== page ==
The administrative categories were the number of scholars whose free speech rights were supported by the administration during controversy, the number of scholars the school sanctioned, the number of dis-invites, and the school’s FIRE speech code rating.

The survey showed a disturbing bias against conservative students. 42 percent of conservative students reported “often” feeling uncomfortable speaking freely while only 13 percent of liberal students felt the same. A majority of students also believe that speakers whose views differ from liberal views should not be allowed to speak on campus.

FIRE’s report also found:

FIRE CEO Greg Lukianoff said,

“The situation for freedom of speech and academic freedom has been in trouble on campus since before FIRE was founded in 1999. That situation has gotten far worse in the last few years. Our new and improved rankings are intended to reward universities that protect and defend the freedom of speech, while empowering students and parents who care about free speech not to attend or support universities that don’t.”

Shockingly, or maybe not if you’ve been paying attention, some of America’s most renowned universities are the worst for recognizing and encouraging the constitutional principle of free speech. Columbia, Penn, and Georgetown weren’t alone at the bottom. Yale ranked 198. Others included Northwestern University at 197; Johns Hopkins, 193; Harvard, 170; Princeton, 169; and Cornell, 154.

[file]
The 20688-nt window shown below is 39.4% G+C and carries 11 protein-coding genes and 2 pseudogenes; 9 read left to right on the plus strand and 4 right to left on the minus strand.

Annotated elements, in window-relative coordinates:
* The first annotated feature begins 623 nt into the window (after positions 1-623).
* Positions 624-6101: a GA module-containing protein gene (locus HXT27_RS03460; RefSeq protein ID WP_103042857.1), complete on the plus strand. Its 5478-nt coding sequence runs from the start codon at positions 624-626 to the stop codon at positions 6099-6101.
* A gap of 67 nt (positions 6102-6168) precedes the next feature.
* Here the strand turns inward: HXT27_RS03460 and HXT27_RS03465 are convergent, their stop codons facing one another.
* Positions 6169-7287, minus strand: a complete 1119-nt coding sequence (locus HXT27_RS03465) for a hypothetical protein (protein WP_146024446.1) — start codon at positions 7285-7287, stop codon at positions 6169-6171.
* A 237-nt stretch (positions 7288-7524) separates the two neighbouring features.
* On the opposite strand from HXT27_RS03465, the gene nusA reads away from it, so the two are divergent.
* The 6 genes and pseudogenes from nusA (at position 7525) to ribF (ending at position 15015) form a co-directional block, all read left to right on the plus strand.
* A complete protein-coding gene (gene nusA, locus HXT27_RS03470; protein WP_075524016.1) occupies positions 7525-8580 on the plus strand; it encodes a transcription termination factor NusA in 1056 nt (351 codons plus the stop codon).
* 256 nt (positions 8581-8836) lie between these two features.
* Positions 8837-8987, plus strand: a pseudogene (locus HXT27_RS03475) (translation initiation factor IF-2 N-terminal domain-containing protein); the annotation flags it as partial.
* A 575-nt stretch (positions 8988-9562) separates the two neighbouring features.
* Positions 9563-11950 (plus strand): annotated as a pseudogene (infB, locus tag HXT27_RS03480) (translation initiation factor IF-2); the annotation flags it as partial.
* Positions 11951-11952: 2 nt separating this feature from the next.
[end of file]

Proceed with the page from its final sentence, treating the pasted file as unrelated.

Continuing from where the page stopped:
America’s elitist universities, which produce many of its political leaders, medical professionals, and legal minds, are vehemently opposed to free expression and academic curiosity. Rather than being learning centers where young Americans are nurtured and pushed to grow and think for themselves, today’s universities are brainwashing students, forcing them to espouse intolerant, Marxist doctrine, and whipping them into a hateful frenzy towards fellow students and Americans who hold a non-conforming view.

The current climate of speech in America’s colleges is hindering the growth of our youth. As FIRE Senior Research Fellow Sean Stevens noted, “That so many students are self-silencing and silencing each other is an indictment of campus culture. How can students develop their distinct voices and ideas in college if they’re too afraid to engage with each other?”

If universities truly cared about their students, they would stop imposing anti-American, illiberal views on students and rededicate themselves to the principles of academic freedom by challenging students to research, debate, develop, and politely defend their differing points of view.

The Golden Rule, given to us by Jesus in Matthew 7:12 (ESV), says,

“‘So whatever you wish that others would do to you, do also to them, for this is the Law and the Prophets.”

Americans must learn that we have to allow others to share their views. If we expect to be allowed to speak, then others should also be able to speak. That doesn’t mean we can’t debate those views, but it does mean that we cannot silence others. A society in which only some have the right to speak is not a tolerant society nor is it a free one. In fact, it is quite the opposite.


Ready to dive deeper into the intersection of faith and policy? Head over to our Theology of Politics series page where we’ve published several long-form pieces that will help Christians navigate where their faith should direct them on political issues.